Retiring Early — What is Retirement?

The first step on our journey to this third third of our lives was to consider the prospect of retirement. This took some reflection as we are both lifetime workers. There is a strong connection with work, both for me personally and for the culture in which I live. On the one hand, there is a question about retiring early. On the other hand there is a question about what it means to retire.

First, we began to think and calculate what we had in savings. We have been very fortunate, but everyone is not willing to do what we must to retire early. We must cash out of the good luck to be living and working in the wealthiest country on the planet and move to a place where our budget will size down. This is a transition. It is one thing to consider retiring early. It is another thing altogether to do so by changing one’s country and language. But if we were to make the finances work, we had to right-size our health insurance and our general cost of living.

Second, we began to think and talk about what it might mean to cut the ties to our current employment. For me, this would mean calling a close to thirty years of work. I felt comfortable with how I would use my time, but there is more to it than how one uses the time that we have left in this life. There is a question of identity. Particularly in the culture of the United States, we wrap a lot of our identity in our work. For me this involved titles, responsibilities, and salary to work in a field for which I developed deep expertise and interest. My passion for educational technology was not an externality that was chosen. My passion was a development from my sustained work in the field and the development of my expertise through years of learning and working with people.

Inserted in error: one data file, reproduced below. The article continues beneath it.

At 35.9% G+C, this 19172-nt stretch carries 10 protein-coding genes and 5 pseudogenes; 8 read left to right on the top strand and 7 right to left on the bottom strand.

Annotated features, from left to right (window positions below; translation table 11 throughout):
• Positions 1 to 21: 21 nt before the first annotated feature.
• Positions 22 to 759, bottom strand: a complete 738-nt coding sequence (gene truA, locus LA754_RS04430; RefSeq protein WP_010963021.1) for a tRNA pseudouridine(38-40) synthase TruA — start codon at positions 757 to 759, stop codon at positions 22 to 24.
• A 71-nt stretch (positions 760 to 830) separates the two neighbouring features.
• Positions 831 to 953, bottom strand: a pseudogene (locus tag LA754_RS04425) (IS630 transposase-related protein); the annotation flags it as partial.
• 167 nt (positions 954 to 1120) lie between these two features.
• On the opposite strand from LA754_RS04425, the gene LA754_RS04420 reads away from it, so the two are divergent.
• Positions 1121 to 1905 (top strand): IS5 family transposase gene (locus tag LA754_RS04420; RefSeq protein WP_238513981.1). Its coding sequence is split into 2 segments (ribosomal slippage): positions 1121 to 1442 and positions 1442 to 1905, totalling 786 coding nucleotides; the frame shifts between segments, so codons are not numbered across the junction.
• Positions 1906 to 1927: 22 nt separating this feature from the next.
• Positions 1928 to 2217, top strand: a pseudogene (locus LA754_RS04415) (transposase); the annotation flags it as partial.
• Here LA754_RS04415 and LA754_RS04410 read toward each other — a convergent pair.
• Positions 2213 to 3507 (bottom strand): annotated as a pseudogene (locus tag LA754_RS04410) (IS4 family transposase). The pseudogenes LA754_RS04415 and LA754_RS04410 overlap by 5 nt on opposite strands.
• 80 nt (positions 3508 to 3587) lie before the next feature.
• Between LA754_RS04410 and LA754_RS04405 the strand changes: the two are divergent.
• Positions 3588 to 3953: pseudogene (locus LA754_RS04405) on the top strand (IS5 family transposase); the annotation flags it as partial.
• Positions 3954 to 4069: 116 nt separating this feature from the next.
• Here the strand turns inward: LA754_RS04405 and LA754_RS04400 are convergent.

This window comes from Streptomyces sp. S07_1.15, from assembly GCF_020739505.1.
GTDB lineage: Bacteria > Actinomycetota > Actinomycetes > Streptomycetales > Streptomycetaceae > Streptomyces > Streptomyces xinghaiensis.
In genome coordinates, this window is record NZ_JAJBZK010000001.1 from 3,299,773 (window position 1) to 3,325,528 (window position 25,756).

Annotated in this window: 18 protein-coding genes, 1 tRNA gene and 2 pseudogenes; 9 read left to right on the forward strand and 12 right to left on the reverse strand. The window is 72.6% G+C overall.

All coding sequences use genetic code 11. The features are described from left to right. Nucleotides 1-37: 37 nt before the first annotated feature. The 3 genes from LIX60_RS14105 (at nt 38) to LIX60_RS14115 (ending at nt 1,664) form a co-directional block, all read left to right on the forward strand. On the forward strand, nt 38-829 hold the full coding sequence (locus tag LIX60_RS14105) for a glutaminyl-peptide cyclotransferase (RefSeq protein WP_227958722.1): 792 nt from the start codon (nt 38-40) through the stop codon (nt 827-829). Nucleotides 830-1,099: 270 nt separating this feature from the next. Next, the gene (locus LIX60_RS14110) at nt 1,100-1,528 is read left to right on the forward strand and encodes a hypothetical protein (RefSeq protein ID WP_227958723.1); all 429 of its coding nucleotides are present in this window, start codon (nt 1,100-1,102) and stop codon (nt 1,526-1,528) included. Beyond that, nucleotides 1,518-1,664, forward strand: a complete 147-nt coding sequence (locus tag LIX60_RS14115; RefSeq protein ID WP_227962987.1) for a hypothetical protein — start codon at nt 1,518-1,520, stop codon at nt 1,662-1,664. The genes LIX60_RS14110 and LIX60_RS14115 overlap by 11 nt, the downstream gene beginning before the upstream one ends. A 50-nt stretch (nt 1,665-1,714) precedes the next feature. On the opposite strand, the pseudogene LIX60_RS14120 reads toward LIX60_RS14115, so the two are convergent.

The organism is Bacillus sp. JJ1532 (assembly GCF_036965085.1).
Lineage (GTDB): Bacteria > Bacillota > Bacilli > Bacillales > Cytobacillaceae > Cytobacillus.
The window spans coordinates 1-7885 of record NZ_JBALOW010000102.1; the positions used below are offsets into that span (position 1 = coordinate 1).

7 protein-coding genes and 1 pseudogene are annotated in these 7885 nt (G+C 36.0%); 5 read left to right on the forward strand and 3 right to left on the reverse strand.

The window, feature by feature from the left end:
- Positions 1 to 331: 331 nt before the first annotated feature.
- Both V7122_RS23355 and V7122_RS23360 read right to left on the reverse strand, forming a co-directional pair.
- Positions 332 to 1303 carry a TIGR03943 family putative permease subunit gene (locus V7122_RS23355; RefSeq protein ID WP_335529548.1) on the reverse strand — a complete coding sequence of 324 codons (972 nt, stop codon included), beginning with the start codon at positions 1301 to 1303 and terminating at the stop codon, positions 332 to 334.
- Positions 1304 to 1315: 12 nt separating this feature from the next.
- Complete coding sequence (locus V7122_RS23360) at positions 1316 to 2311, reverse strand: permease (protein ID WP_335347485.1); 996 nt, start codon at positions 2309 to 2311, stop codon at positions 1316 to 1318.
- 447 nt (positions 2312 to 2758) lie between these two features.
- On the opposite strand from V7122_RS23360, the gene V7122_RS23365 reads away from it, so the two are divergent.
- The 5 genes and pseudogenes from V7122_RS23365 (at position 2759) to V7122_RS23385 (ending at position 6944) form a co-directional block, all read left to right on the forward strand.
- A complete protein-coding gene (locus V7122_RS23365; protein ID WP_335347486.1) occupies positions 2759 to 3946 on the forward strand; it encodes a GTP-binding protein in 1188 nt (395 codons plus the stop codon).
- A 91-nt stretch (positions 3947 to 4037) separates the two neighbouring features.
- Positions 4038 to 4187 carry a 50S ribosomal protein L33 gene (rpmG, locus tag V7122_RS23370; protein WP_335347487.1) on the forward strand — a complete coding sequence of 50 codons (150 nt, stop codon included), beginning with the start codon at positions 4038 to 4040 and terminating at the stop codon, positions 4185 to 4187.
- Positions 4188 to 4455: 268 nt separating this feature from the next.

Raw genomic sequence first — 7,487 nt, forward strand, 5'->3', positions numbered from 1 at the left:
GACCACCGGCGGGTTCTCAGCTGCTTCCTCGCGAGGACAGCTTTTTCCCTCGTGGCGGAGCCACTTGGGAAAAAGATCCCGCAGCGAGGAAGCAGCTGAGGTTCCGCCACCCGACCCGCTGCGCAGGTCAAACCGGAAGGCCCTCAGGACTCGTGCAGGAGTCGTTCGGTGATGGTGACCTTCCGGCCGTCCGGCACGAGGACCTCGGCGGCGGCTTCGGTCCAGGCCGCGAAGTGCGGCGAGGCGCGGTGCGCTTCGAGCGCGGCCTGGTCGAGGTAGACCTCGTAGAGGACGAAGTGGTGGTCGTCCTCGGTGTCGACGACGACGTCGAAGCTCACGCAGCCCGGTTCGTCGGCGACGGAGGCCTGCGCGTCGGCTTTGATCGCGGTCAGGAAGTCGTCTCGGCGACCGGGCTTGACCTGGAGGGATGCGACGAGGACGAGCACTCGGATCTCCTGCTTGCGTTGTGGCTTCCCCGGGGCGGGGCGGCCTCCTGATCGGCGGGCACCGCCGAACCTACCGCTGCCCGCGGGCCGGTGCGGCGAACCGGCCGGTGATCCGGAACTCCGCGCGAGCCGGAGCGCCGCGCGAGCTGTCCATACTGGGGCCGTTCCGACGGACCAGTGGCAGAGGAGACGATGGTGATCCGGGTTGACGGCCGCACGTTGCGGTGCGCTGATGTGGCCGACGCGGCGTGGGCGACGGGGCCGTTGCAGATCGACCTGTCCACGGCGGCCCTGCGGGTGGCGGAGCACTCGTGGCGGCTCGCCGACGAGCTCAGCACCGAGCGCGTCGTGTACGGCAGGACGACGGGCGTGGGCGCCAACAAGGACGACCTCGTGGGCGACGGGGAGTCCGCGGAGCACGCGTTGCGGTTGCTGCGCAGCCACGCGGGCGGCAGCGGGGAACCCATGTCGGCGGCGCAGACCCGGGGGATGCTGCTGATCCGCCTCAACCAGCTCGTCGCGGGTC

It is a strange moment to experience letting all that go. I’ve worked with colleagues that chose not to retire, and I understand why one would soldier on. It is an uncomfortable feeling to look directly at an ending. In many cases, an end results in pain, such as the death of a close loved one. In this case, it is more considered and I approach the decision with care and planning. But it is an ending. It is a transition.

And it is exciting. To plunge more deeply into passions developed over years of reading and learning. Much as I have spent considerable time and energy on educational technology, I have spent years developing an interest in the history of Europe. There are many corners to explore, and much left undiscovered. I hope to dig deeper, visit the sites where these events occurred, and develop a stronger understanding of the interconnections and flows of human history across Europe.

To more readily explore Europe, and to right size our budget, we are working to live on the continent. We looked at various countries that we love and that offered an affordable cost of living. We considered France years ago, we investigated Italy, we pondered Portugal, but in the end we settled on Spain. We are city dwellers, and València offered an affordable metropolis with rich history and a lovely climate. The adventure in València is a topic for another article.

9 Replies to “Retiring Early — What is Retirement?”

  1. valschreiner

    Since our retirements are so closely aligned (in time) and yet our choices about what we do with “retirement” are very different, I’m really loving reading these. You are definitely shaming me a bit with taking the time to capture your decision and thoughts.

  2. Scott Johnson (Nuventive)

    Looking forward to your thoughts and impressions of Valencia. We have spent considerable time in Denia, 60 miles south of Valencia and plan to spend two or three months a year there in our third/third.

  3. Craig Agneberg

    I’m on the threshold of retirement, and it is good to read your words. They are helpful as we make the same transition!

  4. Bille Dorsey

    I am delighted by this journey and hope to join you and Patrick in early retirement very soon!


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